The Beatles

Without these two artists, The Beatles wouldn’t exist

Despite never landing a hit record in his short lifetime, Huddie ‘Lead Belly’ Ledbetter turned out to be one of the founding fathers of 20th-century popular music. Following his death in 1949, Lead Belly’s music inspired a raft of seminal artists not only in the US but in the UK as well, one of whom was John Lennon of The Beatles.

The sad irony of Lead Belly’s life is that just months after his death The Weavers, a folk group featuring Ledbetter’s friend Pete Seeger, hit number one on the pop charts with his song ‘Good Night Irene’, which was first recorded by Lead Belly in 1933 during his incarceration in Louisiana’s infamous Angola State Prison.

Lonnie Donegan, a British musician widely regarded as the godfather of British pop music, heard The Weavers’ rendition of ‘Good Night Irene’ and used it as a template for the ‘skiffle’ style of which Donegan became an important advocate. Throughout the 1950s, he inspired British teens to form skiffle groups, one of whom was a 15-year-old John Lennon who founded The Quarrymen in 1956, later adding Paul McCartney and George Harrison to its ranks.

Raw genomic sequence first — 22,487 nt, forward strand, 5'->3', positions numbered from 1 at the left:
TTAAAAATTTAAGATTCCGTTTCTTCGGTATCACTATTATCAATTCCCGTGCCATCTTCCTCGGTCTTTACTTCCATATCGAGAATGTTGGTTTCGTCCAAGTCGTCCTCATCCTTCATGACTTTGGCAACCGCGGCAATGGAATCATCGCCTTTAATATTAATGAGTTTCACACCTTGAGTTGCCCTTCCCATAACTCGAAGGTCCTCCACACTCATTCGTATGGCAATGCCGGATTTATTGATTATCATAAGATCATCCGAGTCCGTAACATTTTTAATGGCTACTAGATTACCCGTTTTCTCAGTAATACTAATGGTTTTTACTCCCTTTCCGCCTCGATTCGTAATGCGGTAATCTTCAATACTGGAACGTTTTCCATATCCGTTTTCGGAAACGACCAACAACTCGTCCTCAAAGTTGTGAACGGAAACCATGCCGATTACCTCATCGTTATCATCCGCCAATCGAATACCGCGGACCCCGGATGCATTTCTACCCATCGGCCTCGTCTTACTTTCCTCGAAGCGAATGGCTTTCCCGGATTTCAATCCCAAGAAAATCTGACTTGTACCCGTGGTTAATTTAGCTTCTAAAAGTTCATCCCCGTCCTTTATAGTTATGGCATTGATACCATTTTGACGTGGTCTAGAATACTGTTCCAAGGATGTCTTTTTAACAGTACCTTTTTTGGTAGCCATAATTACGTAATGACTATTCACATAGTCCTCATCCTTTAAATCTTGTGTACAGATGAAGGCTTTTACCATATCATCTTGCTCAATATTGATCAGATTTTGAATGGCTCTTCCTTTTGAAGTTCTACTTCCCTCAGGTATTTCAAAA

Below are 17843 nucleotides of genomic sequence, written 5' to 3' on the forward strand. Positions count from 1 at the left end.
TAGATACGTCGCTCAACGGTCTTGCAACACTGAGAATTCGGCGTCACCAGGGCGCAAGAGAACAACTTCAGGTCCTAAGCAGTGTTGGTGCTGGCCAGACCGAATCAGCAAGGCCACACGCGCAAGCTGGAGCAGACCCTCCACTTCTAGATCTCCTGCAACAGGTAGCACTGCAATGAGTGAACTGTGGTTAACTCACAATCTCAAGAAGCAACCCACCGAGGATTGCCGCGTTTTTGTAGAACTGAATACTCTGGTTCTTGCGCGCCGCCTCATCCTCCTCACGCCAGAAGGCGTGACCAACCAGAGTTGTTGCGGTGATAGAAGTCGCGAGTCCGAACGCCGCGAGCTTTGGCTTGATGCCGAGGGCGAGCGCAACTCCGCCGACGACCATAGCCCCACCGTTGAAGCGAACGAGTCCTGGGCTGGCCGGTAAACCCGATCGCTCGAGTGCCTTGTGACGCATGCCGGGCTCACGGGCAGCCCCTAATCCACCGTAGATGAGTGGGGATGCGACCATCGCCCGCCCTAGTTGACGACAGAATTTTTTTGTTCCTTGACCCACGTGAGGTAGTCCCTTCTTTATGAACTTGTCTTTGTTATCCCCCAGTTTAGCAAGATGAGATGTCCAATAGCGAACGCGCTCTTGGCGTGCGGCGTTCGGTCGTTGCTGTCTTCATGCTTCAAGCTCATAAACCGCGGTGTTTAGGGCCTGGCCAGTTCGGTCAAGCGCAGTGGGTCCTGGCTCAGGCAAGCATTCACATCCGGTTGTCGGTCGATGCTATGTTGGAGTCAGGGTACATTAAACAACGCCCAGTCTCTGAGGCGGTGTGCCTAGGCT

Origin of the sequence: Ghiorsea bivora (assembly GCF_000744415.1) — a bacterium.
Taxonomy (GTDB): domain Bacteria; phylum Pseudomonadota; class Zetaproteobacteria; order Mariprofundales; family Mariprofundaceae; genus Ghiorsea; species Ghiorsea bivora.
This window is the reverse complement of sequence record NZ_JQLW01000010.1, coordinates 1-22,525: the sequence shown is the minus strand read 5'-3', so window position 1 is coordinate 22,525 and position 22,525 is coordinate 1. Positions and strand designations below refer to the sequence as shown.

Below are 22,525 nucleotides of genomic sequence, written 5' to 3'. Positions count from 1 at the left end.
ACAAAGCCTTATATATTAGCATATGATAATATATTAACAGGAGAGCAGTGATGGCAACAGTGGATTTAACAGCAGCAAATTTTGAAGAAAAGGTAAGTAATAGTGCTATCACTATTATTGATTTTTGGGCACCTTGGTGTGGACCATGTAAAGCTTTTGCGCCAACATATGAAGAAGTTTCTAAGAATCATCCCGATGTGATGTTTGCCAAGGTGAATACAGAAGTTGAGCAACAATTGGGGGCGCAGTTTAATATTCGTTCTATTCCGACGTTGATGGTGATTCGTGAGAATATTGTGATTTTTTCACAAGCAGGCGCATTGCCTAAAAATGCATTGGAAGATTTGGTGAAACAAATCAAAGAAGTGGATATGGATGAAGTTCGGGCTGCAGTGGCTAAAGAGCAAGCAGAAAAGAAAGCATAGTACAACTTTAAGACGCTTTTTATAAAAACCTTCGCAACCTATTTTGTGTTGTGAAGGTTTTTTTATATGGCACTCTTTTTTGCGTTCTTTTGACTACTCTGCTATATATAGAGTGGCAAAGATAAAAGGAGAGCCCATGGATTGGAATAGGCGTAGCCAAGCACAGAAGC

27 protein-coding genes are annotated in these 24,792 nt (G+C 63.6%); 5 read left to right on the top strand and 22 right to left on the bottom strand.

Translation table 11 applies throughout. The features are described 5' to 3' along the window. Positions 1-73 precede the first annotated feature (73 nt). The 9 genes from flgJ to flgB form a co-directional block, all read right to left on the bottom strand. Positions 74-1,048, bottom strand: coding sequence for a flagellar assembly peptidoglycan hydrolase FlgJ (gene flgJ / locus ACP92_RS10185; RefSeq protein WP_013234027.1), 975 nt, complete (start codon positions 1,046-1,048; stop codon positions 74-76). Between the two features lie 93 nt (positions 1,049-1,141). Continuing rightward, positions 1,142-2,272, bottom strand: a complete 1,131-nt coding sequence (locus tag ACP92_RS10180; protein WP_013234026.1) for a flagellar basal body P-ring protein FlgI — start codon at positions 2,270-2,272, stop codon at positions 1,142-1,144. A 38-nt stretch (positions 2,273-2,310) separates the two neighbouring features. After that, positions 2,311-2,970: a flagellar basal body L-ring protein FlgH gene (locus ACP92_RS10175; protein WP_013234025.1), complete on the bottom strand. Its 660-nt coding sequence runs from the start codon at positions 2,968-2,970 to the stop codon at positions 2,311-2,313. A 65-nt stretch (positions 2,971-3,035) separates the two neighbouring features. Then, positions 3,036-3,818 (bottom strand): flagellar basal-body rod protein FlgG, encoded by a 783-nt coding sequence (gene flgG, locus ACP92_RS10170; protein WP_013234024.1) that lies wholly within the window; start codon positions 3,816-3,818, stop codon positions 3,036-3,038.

Noting just how influential Donegan and Lead Belly were for The Beatles, John Reynolds, author of Lead Belly: A Life in Pictures, writes: “George Harrison once said: ‘No Lead Belly, no Lonnie Donegan. Therefore no Lead Belly, no Beatles’”. And, according to Reynolds, Lead Belly’s influences goes far beyond The Beatles. “There’s been nobody that has a repertoire quite like Lead Belly,” he continued. “He really knew about 500 songs and was like a human juke box. He’s more relevant than ever. Jack White sings his songs, so did Kurt Cobain and some rappers like Wycliffe Jean.”

While Lead Belly’s unflinching musical exploration of injustice saw him become an essential fixture in the political folk scene of New York – where he joined Woody Guthrie and Pete Seeger – it was Donegan who bridged the gap between American protest music and British pop. ‘Skiffle’ might sound a little twee by today’s standards, but it was utterly transformative at the time. The first guitar-led music to gain traction in the UK, skiffle lay the foundations for British rock ‘n’ roll, R&B, and arguably the band format in general.

Its success was largely down to its accessibility. Skiffle music was very simple, often utilising just three chords at a time. It was also founded on a DIY sensibility, with young skiffle musicians crafting homemade basses out of tea chests and using washboards for percussion. The simplicity of the style offered the likes of Robert Plant, Roger Daltry, Jimmy Page and countless others their first taste of collective music-making. And none of it would have been possible without Lead Belly and Lonnie Donegan.

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